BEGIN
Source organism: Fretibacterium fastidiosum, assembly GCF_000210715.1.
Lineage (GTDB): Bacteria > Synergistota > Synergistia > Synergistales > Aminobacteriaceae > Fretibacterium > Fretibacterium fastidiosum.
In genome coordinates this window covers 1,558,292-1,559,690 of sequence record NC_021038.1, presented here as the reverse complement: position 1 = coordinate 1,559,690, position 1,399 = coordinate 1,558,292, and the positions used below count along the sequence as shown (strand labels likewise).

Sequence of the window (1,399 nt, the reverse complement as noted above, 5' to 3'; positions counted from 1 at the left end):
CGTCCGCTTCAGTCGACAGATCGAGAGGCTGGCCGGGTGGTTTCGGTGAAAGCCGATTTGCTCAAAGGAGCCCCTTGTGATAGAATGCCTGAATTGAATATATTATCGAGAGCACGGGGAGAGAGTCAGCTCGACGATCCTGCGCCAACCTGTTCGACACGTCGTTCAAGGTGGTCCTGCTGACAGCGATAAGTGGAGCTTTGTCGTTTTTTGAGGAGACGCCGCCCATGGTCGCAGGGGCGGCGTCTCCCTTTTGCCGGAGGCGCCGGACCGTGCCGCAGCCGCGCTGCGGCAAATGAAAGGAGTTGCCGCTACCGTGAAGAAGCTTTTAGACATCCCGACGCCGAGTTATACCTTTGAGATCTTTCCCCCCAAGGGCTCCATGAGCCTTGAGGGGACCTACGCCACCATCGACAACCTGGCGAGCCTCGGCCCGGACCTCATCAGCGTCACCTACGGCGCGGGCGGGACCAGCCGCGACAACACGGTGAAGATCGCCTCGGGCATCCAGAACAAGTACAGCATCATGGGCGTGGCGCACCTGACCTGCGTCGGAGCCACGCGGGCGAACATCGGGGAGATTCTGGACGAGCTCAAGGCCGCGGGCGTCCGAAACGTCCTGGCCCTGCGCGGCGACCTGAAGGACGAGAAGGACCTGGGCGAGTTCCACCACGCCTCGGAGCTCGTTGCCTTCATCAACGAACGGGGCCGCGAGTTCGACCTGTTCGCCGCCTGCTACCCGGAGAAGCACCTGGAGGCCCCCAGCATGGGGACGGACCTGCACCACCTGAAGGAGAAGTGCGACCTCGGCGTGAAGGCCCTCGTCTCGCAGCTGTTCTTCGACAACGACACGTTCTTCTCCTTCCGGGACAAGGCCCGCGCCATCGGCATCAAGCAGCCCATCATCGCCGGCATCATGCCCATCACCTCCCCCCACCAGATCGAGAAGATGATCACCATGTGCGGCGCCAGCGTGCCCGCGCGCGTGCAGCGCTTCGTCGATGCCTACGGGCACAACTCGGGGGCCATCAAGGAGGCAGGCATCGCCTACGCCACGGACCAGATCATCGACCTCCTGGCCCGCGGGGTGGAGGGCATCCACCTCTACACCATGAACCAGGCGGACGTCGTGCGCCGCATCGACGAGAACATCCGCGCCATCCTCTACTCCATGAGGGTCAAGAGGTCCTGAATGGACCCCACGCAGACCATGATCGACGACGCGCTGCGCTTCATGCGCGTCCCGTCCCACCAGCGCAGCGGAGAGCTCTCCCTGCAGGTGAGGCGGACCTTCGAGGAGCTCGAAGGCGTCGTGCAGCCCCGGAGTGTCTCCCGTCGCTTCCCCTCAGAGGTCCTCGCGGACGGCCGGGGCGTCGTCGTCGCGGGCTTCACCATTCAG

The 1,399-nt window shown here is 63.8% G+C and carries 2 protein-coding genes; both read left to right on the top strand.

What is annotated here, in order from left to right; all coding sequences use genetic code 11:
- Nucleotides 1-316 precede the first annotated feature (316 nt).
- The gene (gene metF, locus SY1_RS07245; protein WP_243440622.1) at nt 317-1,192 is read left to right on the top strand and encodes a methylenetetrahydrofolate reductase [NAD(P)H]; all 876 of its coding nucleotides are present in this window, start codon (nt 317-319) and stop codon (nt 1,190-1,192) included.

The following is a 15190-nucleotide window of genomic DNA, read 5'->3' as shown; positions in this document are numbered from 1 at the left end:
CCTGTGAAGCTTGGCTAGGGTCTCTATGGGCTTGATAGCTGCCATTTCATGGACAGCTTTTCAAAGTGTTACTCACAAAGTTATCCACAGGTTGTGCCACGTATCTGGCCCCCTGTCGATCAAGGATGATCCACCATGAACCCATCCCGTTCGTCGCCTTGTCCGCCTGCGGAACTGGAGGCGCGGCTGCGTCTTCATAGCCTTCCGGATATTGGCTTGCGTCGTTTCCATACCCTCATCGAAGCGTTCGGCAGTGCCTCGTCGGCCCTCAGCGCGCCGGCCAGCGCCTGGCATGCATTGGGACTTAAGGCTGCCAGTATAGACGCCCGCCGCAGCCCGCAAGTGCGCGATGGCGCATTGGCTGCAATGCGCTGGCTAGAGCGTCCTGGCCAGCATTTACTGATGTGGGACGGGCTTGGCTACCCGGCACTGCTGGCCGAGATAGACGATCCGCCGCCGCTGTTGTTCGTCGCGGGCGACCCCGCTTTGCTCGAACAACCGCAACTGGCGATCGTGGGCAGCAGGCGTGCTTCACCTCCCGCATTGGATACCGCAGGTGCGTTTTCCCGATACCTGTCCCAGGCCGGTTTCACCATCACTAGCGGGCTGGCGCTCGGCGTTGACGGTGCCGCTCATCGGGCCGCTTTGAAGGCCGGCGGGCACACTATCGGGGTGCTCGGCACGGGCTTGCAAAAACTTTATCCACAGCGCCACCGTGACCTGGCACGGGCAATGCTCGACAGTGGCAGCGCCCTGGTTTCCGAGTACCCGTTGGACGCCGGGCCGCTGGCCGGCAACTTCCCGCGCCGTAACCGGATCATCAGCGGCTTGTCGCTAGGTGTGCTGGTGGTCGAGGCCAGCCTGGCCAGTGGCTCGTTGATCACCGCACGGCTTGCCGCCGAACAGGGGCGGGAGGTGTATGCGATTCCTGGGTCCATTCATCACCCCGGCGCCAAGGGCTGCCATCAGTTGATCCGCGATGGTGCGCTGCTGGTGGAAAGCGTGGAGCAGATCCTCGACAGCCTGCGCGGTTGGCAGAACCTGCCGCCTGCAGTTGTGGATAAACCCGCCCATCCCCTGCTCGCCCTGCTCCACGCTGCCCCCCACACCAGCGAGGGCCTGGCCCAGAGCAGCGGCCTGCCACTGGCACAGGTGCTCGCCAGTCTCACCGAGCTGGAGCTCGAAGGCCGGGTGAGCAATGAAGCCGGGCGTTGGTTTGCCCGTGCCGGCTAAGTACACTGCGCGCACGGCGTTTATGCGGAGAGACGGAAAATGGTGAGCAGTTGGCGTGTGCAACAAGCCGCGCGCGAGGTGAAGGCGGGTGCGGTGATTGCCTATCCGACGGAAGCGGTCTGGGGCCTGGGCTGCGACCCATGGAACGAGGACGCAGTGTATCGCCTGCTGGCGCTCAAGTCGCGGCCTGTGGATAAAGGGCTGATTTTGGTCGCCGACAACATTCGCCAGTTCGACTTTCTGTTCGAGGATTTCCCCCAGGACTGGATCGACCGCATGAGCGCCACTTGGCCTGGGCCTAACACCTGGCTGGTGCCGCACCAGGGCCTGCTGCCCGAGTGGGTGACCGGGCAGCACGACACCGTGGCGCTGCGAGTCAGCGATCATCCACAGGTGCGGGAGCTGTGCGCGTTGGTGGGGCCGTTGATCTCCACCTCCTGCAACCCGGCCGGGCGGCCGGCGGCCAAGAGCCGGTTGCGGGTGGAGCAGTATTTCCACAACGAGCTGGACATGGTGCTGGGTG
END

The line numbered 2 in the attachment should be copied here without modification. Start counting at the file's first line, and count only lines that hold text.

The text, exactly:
Lineage (GTDB): Bacteria > Synergistota > Synergistia > Synergistales > Aminobacteriaceae > Fretibacterium > Fretibacterium fastidiosum.